ethics The voluntourism approach can be described as more of a handout with questionable impact and sustainability – voluntourists fly in to help out with a specific task for a short time and leave some money at the grassroots instead of helping with actual empowerment from within the local community. Short-term stays within an artificial and protected voluntourism environment might also lead to biased judgments based on limited insights. On the other hand, grassroots projects within the voluntourism sector profit from a more foreseeable influx of arrivals and departures thanks to more serious commitments and fees.
fees / costs
structure Grassroots nonprofits that work independently with volunteers don’t charge any fees for participating in their projects or for administrational processes related to your stay. Some have the capacities to offer you free board and/or lodging and sometimes local transport in exchange for your work, while others ask you to cover your own living expenses. These are generally very low and your nonprofit will help you find accommodation and food at the local price level. Some grassroots organizations might even give you an allowance or stipend under certain circumstances, e.g. when committing to a long-term stay. Of course, you will have to pay for all private trips and activities outside the project.
result Volunteering experiences are either very cheap or completely free and therefore suited for travelers on a budget. Local nonprofits are happy about every helping hand and have no desire to charge you. Volunteers don’t cost them anything or very little and mean a free workforce and oftentimes donations in return. You usually work full time and ideally become a valuable asset to their projects.
ethics Taking place outside a tourism or business context, volunteering fosters a more genuine social engagement and a dynamic of mutual curiosity for each other's culture. Since volunteers don’t pay any participation fees, they might be more willing to make donations and raise funds among their families and peers.
structure Voluntourism programs are very costly and usually all-inclusive packages. Agencies charge a lump sum for your mere program participation as well as administrational fees, transport expenses and others. In some cases, you might be able to organize your own accommodation and meals locally, but generally you purchase board and lodging through the agency at a much higher price than the local standard. Organized activities will be charged extra.
result Voluntourism programs are expensive all-inclusive vacations and might leave one wondering “why should I pay to work without pay?”
ethics Due to its monetary nature, the voluntourism dynamic unfolds within more of an adventure-vacation scenario: a wealthy (enough) voluntourist flies in as some sort of savior, while maintaining a Western comfort zone. Not only is this culturally problematic (biased perceptions on both sides) – the ethical implications are worse still: the money that voluntourists pay to agencies does not ooze through to the grassroots. Voluntourism is a multibillion-dollar industry that generates profits for tourism companies, while the nonprofits on the ground see little of that money. Voluntourism companies are large organizations with global structures, local partner agencies, high administrative expenses, well paid staff, and big marketing budgets, so a lot of the voluntourists’ fee ends up there. If the billions of dollars the industry generates would actually arrive at the grassroots, there would hardly be a need to continue these voluntourism programs. Moreover, the money that does arrive becomes somewhat of a handout, which might create dependency rather than sustainable community-enrichment programs. Voluntourists want to teach, build, or conserve for a couple of weeks, so that is what they are offered. Instead of implementing sustainable change by assisting local communities to empower themselves, a perpetual influx of short-term helpers stops by without really changing the underlying situation. The money might even be an incentive for ill-managed or corrupt local organizations to keep projects going (e.g. keep children in orphanages rather than finding families for them). Furthermore, volunteers, who already paid hundreds or thousands of dollars for a couple of weeks of voluntourism, are unlikely to make direct donations to the projects they work with.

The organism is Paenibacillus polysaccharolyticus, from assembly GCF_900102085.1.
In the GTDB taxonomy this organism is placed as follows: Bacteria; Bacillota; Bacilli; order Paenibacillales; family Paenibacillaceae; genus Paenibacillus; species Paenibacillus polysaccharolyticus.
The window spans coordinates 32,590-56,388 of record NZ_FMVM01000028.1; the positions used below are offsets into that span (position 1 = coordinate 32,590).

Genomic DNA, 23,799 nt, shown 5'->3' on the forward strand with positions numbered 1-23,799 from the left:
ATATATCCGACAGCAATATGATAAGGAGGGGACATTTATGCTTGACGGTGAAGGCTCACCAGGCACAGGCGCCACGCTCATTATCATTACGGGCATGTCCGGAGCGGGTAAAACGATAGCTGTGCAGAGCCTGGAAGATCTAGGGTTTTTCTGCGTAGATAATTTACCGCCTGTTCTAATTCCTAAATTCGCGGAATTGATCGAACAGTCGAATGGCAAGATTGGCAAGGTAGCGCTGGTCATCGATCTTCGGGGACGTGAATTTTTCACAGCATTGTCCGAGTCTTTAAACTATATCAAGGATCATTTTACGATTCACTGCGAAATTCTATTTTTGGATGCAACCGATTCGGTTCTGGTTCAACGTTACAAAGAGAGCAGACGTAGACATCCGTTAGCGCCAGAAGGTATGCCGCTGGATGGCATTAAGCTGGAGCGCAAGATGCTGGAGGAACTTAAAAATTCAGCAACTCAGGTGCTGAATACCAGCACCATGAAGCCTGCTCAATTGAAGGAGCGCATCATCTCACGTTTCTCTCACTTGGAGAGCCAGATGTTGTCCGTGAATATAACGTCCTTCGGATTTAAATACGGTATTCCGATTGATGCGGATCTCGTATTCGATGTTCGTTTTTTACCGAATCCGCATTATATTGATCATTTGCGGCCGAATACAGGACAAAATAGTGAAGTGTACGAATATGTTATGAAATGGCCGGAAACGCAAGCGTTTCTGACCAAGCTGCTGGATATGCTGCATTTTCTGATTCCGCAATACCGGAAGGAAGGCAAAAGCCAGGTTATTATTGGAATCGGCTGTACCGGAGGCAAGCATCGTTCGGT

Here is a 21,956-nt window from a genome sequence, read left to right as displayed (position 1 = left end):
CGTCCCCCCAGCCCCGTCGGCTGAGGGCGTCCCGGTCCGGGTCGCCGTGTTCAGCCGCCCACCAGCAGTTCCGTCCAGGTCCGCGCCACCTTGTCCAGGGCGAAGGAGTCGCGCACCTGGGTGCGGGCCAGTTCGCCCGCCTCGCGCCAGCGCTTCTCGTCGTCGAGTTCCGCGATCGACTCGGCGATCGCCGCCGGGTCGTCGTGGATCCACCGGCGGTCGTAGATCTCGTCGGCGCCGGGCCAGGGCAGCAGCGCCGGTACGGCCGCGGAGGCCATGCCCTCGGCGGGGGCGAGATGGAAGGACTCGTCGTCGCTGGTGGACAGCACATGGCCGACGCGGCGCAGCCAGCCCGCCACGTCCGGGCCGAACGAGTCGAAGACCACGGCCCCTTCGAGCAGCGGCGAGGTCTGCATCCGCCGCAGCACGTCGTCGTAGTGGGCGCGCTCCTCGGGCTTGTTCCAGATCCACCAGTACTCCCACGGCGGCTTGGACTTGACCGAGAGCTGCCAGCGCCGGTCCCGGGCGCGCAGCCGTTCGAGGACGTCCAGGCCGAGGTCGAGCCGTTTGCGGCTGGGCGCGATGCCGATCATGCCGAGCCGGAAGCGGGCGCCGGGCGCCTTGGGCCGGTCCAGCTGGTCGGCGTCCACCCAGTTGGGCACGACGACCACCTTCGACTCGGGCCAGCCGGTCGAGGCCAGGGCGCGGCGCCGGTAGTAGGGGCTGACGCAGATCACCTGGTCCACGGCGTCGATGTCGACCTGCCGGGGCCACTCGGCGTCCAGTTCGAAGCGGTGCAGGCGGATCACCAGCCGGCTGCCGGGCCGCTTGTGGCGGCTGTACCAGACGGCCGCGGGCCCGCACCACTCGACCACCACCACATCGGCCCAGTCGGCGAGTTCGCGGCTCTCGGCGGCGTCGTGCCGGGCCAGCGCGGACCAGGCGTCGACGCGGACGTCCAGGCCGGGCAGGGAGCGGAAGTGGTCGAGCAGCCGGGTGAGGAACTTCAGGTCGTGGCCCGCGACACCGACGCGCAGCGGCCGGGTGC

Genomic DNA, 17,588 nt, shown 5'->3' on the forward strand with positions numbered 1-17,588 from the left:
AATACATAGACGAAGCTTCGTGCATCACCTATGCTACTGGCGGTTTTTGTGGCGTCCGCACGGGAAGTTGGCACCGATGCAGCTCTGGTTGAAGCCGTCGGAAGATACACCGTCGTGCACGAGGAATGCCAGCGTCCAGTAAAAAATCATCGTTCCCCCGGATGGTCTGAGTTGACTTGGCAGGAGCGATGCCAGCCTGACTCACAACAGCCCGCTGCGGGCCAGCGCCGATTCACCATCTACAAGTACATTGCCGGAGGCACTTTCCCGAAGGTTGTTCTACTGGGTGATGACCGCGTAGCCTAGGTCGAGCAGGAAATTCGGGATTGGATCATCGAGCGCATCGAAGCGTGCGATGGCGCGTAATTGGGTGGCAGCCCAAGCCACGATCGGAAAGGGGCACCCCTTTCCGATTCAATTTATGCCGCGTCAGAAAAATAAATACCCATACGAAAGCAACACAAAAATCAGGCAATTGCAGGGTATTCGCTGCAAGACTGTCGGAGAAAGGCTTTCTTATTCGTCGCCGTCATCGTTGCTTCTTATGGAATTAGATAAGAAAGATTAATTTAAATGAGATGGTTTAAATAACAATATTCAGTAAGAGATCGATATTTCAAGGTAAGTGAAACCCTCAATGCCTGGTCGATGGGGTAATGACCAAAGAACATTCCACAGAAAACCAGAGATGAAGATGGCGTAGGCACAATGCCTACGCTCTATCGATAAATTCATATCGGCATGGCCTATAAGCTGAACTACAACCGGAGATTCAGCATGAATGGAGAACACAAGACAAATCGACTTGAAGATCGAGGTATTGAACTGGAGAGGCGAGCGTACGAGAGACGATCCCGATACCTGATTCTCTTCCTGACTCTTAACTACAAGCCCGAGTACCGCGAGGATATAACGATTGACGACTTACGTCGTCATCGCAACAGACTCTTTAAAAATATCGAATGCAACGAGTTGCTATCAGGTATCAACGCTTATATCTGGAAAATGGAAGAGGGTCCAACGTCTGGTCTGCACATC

Volunteering experiences are characterized by a DIY-approach, which makes them more challenging for volunteers in terms of planning, but also more rewarding and authentic. The ethical implications for local communities and volunteers are generally positive thanks to a cultural exchange and awareness nourished by immersion and due to the promotion of long-term community-empowerment programs.
Voluntourists purchase an all-inclusive do-gooder vacation package through a tourism company, which takes away from the breadth of the experience and comes at an additional ethical price. Limited cultural exchange might lead to misconceptions and the employed handout approach makes any beneficial impact questionable or can even cause damage to the project and community.
Bottom line: organizing your grassroots engagement independently, might not only help your own experience and wallet, but also the community you work with.
along these lines